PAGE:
Defense Secretary Robert Gates will outline changes in how the military enforces “don't ask, don't tell” Thursday.

The AP is reporting that two defense officials have verified that Gates will unveil new guidelines that would tighten rules on the policy that prescribes discharge for gay troops who do not remain celibate or closeted.

Under the new guidelines only a general or admiral could approve the firing of enlisted personnel who violate the ban and third party testimony would be required to be made under oath.

Gates first floated the idea of softening the military's implementation of the ban last June, a day after President Obama reaffirmed his pledge to repeal the law

Speaking aboard a military plane on its way to Germany, Gates told reporters that the Pentagon was looking into ways to make its ban “more humane.”

Testifying before Congress in February, Gates reiterated the need to alter implementation of the policy while lawmakers consider repeal.

“We believe that we have a degree of latitude within the existing law to change our internal procedures in a manner that is more appropriate and fair to our men and women in uniform,” he said.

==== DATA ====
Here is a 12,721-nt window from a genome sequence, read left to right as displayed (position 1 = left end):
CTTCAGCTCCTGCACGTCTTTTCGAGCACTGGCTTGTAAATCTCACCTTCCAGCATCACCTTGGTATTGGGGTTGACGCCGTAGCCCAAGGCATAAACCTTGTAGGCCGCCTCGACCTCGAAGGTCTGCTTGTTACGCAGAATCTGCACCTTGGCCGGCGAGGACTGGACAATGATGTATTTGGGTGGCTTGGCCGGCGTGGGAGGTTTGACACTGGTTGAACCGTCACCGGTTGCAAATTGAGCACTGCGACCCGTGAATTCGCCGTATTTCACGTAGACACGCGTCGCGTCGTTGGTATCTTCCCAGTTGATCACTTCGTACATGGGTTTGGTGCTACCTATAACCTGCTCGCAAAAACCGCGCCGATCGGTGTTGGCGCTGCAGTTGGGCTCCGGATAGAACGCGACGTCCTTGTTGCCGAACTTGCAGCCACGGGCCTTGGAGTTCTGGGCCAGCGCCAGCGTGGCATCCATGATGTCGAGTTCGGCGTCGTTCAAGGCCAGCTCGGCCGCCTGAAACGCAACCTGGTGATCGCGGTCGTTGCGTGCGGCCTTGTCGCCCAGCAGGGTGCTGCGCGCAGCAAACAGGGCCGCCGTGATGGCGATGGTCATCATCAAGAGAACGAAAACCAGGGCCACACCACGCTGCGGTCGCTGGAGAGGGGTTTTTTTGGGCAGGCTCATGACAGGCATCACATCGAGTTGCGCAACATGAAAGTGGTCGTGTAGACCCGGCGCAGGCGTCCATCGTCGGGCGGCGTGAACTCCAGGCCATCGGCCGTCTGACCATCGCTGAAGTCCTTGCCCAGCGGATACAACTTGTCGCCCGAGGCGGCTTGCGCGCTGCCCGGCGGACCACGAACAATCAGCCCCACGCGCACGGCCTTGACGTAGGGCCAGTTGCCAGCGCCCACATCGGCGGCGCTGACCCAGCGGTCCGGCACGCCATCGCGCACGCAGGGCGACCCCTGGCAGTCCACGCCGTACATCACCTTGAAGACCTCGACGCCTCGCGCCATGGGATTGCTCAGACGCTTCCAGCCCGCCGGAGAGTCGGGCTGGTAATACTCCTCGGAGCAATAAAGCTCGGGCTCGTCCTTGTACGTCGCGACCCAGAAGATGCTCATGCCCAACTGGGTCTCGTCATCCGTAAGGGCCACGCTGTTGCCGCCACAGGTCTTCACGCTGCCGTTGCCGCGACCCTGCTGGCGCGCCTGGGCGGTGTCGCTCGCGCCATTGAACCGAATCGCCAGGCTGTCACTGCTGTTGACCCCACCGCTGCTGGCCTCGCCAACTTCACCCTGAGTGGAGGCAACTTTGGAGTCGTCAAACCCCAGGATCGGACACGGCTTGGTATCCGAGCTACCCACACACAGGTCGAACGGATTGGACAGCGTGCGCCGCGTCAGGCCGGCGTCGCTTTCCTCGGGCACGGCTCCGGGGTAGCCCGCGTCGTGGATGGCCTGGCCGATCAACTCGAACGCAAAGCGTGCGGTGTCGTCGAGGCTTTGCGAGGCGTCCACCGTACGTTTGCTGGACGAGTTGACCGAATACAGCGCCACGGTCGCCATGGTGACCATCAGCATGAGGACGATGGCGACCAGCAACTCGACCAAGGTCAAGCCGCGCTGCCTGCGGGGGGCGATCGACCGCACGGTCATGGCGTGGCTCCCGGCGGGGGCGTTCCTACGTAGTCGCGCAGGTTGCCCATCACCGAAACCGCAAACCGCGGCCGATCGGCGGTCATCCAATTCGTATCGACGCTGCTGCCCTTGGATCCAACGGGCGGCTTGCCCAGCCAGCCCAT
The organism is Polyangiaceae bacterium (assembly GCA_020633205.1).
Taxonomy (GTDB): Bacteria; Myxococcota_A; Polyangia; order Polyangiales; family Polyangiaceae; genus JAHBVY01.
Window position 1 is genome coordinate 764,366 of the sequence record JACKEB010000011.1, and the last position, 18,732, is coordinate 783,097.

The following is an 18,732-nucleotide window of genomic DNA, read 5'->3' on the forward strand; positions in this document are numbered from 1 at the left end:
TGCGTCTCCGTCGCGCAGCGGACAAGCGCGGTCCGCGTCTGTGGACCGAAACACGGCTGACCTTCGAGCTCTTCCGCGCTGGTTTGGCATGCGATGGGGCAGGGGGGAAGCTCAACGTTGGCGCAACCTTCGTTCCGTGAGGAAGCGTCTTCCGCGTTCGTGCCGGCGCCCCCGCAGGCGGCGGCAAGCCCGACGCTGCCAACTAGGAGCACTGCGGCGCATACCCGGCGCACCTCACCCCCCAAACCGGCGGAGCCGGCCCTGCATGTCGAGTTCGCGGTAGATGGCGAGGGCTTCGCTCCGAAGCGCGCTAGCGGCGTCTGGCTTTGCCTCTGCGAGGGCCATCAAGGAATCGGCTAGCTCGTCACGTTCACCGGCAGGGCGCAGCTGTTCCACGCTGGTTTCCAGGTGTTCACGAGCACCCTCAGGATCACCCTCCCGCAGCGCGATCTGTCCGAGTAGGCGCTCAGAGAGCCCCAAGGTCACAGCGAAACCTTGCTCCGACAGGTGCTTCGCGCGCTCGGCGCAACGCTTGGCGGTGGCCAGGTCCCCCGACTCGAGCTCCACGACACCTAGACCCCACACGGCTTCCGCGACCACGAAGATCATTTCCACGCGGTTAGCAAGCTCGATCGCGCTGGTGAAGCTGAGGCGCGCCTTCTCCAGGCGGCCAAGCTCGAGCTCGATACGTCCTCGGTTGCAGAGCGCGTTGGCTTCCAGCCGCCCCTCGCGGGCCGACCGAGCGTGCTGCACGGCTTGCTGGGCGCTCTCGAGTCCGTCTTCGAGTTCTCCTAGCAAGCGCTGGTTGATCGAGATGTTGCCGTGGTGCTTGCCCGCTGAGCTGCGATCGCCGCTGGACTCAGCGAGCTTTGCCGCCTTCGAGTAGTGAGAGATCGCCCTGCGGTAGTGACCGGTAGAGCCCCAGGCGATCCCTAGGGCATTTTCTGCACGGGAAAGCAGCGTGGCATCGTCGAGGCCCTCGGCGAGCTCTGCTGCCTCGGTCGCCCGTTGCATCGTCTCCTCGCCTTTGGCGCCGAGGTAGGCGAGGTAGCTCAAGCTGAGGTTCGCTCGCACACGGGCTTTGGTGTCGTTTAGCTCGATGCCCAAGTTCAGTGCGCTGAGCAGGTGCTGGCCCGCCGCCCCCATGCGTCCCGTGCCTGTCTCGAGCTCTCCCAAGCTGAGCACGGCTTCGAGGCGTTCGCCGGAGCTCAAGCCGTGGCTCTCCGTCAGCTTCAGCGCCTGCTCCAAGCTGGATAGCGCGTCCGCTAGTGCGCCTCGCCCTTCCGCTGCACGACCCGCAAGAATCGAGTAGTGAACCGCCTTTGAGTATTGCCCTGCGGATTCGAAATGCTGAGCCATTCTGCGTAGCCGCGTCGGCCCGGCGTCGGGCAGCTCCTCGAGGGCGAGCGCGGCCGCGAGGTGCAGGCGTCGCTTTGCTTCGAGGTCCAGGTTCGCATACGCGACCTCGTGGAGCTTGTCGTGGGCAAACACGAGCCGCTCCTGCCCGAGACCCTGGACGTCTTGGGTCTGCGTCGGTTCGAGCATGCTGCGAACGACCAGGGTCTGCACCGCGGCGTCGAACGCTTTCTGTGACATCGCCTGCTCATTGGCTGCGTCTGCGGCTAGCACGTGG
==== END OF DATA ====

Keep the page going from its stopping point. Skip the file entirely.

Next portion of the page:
Softening the policy is expected to give Obama political cover should Congress fail to repeal the law.

Both chambers of Congress have introduced legislation to repeal the law. However, lawmakers have already suggested they won't press for a vote on a stand-alone bill, opting instead to tuck the legislation inside a must-pass fiscal year 2011 defense reauthorization bill in the fall.

But even that plan has come into question. Last week, openly gay Massachusetts Representative Barney Frank said the Obama administration remains “ambiguous” about whether it backs repeal of the policy this year. Frank said the uncertainty “has allowed some to interpret Secretary Gates' argument for a delay in implementation as a delay in adopting the legislation.”

Frank was referring to Gates' call for a year-long study on how best to implement changes should Congress repeal the law.